Posted by: bluesyemre | October 27, 2017

Survey findings: #Librarians, #researchers and #OpenAccessPublishing

LC_OA_survey_Oct2017

This month, Library Connect sent a short survey to subscribers asking for input on how librarians and information professionals are helping to inform their researchers about open access publishing options. Download, benchmark, share some key data points and read additional comments below from your library peers around the world:

Additional thoughts on the library’s role in OA publishing and OA in general from survey open fields

  • Offer OA journal and/or book publishing services
  • Provide consultation and  guidance on copyright and OA options
  • Provide access to services and resources that help assess quality and impact of  scholarship, from traditional bibliometrics to emerging altmetrics
  • Marketing and promoting OA scholarship on campus
  • Support and training of researchers around the issues of scholarly communication
  • Collaborate with research office and related entities on OA policies and initiatives

“The issues are complex — metrics for OA journals, role of predatory OA, role of OA journals in helping or damaging tenure applications, cost and funding for it, etc.  Not an easy thing to address.”

Another respondent outlined a three-step approach:

  1. Create a positive research environment that inspires our researchers to do excellent research.
  2. Make sure that their work will be freely available to the public by also creating an OA publishing fund.
  3. Organize informational and motivational sessions for institutional and faculty board members.

A survey respondent indicated their researchers were conflating paying an article publishing charge (APC) with “vanity” publishing, and that there was a lack of understanding of embargoes and copyright. Their researchers are uploading to ResearchGate instead of the institutional repository — not understanding that repository staff ensure compliance with publishers.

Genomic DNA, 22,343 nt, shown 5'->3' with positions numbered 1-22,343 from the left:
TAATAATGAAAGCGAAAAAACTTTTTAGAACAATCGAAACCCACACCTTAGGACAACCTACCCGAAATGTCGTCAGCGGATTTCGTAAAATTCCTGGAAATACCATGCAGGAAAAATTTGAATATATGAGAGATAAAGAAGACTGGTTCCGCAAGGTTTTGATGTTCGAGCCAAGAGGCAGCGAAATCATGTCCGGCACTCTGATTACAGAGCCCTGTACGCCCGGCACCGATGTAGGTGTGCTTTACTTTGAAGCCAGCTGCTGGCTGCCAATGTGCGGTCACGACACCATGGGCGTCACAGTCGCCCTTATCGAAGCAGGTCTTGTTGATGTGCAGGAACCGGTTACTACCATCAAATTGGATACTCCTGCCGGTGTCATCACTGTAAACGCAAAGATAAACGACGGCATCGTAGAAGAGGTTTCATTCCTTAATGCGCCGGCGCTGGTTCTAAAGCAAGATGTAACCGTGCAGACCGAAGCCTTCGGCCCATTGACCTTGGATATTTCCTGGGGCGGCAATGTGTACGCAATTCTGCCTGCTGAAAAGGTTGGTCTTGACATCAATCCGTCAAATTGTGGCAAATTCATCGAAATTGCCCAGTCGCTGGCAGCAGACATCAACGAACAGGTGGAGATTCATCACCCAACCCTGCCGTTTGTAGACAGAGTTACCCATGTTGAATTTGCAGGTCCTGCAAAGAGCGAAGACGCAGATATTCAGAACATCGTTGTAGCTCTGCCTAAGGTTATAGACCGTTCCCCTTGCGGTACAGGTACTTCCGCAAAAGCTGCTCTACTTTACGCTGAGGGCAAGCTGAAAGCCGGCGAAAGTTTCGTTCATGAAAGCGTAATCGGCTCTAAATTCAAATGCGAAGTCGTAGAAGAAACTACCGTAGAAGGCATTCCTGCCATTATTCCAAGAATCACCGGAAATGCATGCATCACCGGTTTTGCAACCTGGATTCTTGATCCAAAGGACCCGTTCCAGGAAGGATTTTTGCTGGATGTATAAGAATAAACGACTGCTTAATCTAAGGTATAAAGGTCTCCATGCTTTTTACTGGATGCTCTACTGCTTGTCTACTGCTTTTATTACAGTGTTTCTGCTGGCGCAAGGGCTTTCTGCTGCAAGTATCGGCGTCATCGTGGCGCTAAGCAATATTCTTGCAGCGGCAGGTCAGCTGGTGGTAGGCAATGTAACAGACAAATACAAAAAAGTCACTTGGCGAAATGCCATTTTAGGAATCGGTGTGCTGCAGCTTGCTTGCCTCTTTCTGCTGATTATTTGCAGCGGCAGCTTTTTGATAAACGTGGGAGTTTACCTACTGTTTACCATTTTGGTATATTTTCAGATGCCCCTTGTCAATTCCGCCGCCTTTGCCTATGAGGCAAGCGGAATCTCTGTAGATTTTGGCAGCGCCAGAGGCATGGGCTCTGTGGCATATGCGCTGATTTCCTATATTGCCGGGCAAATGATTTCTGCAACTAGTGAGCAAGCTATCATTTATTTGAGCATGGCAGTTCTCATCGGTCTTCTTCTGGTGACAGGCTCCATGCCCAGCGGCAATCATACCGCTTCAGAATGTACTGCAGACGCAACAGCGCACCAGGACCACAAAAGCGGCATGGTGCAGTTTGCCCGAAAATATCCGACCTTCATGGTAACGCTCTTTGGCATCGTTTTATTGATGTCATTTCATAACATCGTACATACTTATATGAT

Additional ideas to promote OA from survey open fields

  • Video interviews with scientists about open access
  • Add links to open access resources on library website
  • Use current awareness services, such as blogging and text messages
  • Host legal activities about open access
  • Create beautiful banners promoting OA publishing and place them in conspicuous locations for researchers to read
  • Connect OA publishing with researchers’ personal career advancement/promotion

“At every opportunity librarians need to raise the issue, bring awareness, debunk myths, promote the option and show leadership.”

Pulse Check: Librarians, researchers and open access publishing

https://libraryconnect.elsevier.com/articles/survey-findings-librarians-researchers-and-open-access-publishing


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